14. Can the ICD also work as a pacemaker?

Yes, an ICD can also work as a pacemaker if necessary, though the vice versa is not true.

15. How long does the battery last? Does it need to be changed?

The ICD battery life is usually around 8 years. However, the battery life varies depending on individual use. It gets over early if it is used a lot due to the individual having a lot of abnormal electric currents in his heart.

16. What are the possible complications? 

The chance of having a complication during or after an ICD procedure is very rare; less than 1 in 100 chance. The complications can include swelling in the operation area due to bleeding or a tear in the heart due to the ICD lead causing a perforation. The most important and dreaded complication is an infection. We take a lot of pains in ensuring that there is strict asepsis maintained during the procedure. It is important for patients particularly those with diabetes to get their dental, skin, or urinary infections promptly treated. If an infection in any part of the body is neglected it will spread to the ICD. The other potential complication is an inappropriate shock.

17. What is an inappropriate shock? 

The ICD should give your heart an electric shock when it has an abnormal life-threatening electric current causing an abnormal heart rhythm. These abnormal currents come from the lower heart chambers. However, it is possible for one to have abnormal currents coming from the top chambers in the heart as well. These rhythms are not life-threatening and do not require a shock. However, the ICD device sometimes mistakes them to be life-threatening and so gives an inappropriate shock. When a patient has a shock, it is advisable for him to come for a check-up within a month. If your doctor finds that your shock was inappropriate, then he will change your device programming so as to minimize the chances of this happening again.

18. Are there any restrictions after implanting an ICD?

You cannot do welding. You will need to use your mobile phone on the opposite side ear and keep it in your pant pocket or handbag. You need to keep 6metres away from high tension electric wires and transformers. You will need to avoid being close to gadgets that cause electric vibrations like electric power drills, motorboat engines, physiotherapy involving TENS [transcutaneous electric nerve stimulation], and shortwave diathermy.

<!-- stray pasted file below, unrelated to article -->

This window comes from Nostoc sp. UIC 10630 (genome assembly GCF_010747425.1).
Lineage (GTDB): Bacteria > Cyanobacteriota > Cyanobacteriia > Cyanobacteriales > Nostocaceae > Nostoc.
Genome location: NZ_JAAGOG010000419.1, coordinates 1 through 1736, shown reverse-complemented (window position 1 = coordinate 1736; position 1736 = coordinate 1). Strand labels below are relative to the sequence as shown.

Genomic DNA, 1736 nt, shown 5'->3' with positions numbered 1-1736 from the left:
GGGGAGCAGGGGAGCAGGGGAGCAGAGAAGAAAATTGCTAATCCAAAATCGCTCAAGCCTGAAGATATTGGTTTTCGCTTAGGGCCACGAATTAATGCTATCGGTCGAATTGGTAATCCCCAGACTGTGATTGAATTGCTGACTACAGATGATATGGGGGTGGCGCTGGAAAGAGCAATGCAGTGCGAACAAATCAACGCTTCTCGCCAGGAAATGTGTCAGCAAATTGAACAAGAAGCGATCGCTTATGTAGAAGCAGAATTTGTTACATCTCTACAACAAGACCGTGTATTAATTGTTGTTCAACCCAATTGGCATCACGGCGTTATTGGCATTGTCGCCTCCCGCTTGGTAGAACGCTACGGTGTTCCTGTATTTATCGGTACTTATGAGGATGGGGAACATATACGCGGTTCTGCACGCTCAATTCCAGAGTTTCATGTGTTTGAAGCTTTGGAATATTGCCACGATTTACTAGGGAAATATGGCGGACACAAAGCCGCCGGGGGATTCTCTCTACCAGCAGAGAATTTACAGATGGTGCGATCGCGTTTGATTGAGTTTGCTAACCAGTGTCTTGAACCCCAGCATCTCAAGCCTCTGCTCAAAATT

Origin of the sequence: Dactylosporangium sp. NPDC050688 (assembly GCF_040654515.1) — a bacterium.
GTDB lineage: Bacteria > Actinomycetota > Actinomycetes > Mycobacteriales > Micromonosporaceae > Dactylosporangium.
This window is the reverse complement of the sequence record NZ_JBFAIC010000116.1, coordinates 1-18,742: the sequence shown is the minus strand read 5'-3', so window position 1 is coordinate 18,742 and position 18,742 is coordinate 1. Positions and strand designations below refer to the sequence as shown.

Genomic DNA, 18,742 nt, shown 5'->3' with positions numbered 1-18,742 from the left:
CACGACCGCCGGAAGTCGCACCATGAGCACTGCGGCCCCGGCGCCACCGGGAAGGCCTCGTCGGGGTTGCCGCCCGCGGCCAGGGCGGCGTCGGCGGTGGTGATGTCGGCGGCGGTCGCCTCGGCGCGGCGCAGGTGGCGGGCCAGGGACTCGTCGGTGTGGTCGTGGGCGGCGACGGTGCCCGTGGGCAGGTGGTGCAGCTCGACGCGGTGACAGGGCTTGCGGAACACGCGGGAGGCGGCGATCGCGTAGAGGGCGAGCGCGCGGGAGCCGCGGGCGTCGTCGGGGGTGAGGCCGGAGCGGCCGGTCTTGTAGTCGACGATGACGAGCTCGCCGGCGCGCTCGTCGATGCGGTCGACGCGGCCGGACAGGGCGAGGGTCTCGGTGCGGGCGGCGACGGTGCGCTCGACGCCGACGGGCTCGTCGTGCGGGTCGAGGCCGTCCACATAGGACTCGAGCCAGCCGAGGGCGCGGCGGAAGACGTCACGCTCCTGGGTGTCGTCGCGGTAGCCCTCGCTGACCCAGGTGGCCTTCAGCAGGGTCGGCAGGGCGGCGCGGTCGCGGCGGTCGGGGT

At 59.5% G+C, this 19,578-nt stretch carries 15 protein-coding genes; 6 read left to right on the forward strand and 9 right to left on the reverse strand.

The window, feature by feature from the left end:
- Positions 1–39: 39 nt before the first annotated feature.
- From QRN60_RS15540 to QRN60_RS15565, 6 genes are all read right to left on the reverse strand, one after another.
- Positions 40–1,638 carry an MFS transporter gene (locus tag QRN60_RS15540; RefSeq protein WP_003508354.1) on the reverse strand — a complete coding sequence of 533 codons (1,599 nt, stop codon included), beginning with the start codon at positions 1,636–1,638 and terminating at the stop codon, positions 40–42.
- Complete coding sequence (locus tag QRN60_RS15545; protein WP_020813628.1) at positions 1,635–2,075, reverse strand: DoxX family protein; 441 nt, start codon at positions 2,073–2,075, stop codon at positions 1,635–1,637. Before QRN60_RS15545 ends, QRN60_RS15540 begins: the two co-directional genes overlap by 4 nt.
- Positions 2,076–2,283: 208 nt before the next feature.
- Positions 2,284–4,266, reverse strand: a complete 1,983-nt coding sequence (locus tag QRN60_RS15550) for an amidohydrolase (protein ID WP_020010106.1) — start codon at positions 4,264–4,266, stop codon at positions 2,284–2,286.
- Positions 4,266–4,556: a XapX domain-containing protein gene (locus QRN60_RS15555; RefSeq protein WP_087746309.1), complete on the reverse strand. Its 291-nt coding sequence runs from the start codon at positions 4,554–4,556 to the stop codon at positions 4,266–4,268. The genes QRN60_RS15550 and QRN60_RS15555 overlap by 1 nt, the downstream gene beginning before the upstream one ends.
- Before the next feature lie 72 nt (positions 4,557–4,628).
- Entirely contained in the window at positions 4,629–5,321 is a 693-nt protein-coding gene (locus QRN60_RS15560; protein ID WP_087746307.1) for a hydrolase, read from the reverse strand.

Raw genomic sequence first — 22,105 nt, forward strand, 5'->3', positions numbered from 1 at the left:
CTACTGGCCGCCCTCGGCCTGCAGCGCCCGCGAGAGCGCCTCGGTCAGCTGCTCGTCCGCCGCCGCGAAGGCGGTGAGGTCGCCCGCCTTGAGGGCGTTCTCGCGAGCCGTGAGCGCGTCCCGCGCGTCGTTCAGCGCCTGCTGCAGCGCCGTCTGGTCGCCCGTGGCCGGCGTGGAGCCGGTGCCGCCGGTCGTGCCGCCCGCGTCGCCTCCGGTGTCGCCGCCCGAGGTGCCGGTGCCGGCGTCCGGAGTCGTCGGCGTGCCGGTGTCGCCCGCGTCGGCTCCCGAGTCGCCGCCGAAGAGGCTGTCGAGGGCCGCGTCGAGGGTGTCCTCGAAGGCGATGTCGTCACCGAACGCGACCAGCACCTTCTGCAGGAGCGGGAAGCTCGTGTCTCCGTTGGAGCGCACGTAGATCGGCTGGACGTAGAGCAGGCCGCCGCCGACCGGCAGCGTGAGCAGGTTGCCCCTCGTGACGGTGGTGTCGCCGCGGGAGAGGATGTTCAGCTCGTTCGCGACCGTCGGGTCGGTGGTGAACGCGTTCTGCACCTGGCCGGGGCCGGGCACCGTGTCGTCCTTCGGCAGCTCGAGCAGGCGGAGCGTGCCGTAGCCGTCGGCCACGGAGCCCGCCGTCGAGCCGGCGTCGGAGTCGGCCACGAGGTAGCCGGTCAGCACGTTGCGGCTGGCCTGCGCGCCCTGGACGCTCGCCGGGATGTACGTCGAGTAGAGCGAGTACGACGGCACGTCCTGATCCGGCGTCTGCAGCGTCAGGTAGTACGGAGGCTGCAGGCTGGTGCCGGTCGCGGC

19. Do I have an increased risk of lightning killing me because I have an ICD?

No, the risk of you dying from lightning is the same as that of anyone else.

20. When can I resume normal activity after the procedure?

You can resume normal activity within 4-6 hours after the procedure. It is advisable that you do not lift your arm above shoulder level on the side of the procedure for 6 weeks after the procedure. This will help your wound to heal and prevent the lead from getting dislodged.

21. When can I resume driving?

If you had an abnormal heart rhythm, then you will have to wait for 6 months of no such life-threatening rhythms to resume driving. If you have not had any sudden cardiac death-like event or any abnormal rhythm, then you can start driving 6 weeks after the procedure.

22. Can my doctors monitor my heart rhythm through the ICD from far away?

Yes, it is possible to monitor your heart rhythm through a remote monitoring device. This device is the size of a mobile phone and it can continuously transmit your heart rhythm to the hospital where it can be monitored.

23. When should I come for my next check-up after the ICD is implanted?

You ideally need to come 6 weeks to 3 months after your procedure, for us to make sure that the device is properly fixed and functioning to our satisfaction.

24. How frequently do I need to have my machine checked?

You need to have a yearly check-up after the ICD is implanted. If you experienced a shock, then it is advisable for you to come for a check-up within 1 month of the same.